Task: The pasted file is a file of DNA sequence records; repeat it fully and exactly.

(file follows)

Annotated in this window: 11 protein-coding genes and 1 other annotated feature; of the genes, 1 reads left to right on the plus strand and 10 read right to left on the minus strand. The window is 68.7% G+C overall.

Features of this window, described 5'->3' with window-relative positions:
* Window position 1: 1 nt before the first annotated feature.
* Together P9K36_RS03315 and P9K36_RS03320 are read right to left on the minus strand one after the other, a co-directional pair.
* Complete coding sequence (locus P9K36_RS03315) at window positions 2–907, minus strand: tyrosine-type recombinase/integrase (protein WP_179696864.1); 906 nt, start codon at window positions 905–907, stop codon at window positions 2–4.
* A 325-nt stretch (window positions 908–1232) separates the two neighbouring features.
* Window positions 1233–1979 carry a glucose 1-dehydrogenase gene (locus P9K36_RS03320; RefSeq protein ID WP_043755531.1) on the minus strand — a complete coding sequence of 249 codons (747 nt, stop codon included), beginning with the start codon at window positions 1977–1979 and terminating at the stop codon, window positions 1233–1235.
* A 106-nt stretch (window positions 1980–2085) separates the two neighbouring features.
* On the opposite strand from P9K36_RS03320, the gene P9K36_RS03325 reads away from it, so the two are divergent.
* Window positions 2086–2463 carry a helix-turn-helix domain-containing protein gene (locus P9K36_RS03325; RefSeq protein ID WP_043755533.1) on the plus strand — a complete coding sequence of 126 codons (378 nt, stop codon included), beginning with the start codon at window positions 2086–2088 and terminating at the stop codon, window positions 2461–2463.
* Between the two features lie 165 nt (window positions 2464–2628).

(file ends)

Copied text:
Annotated in this window: 11 protein-coding genes and 1 other annotated feature; of the genes, 1 reads left to right on the plus strand and 10 read right to left on the minus strand. The window is 68.7% G+C overall.

Features of this window, described 5'->3' with window-relative positions:
* Window position 1: 1 nt before the first annotated feature.
* Together P9K36_RS03315 and P9K36_RS03320 are read right to left on the minus strand one after the other, a co-directional pair.
* Complete coding sequence (locus P9K36_RS03315) at window positions 2–907, minus strand: tyrosine-type recombinase/integrase (protein WP_179696864.1); 906 nt, start codon at window positions 905–907, stop codon at window positions 2–4.
* A 325-nt stretch (window positions 908–1232) separates the two neighbouring features.
* Window positions 1233–1979 carry a glucose 1-dehydrogenase gene (locus P9K36_RS03320; RefSeq protein ID WP_043755531.1) on the minus strand — a complete coding sequence of 249 codons (747 nt, stop codon included), beginning with the start codon at window positions 1977–1979 and terminating at the stop codon, window positions 1233–1235.
* A 106-nt stretch (window positions 1980–2085) separates the two neighbouring features.
* On the opposite strand from P9K36_RS03320, the gene P9K36_RS03325 reads away from it, so the two are divergent.
* Window positions 2086–2463 carry a helix-turn-helix domain-containing protein gene (locus P9K36_RS03325; RefSeq protein ID WP_043755533.1) on the plus strand — a complete coding sequence of 126 codons (378 nt, stop codon included), beginning with the start codon at window positions 2086–2088 and terminating at the stop codon, window positions 2461–2463.
* Between the two features lie 165 nt (window positions 2464–2628).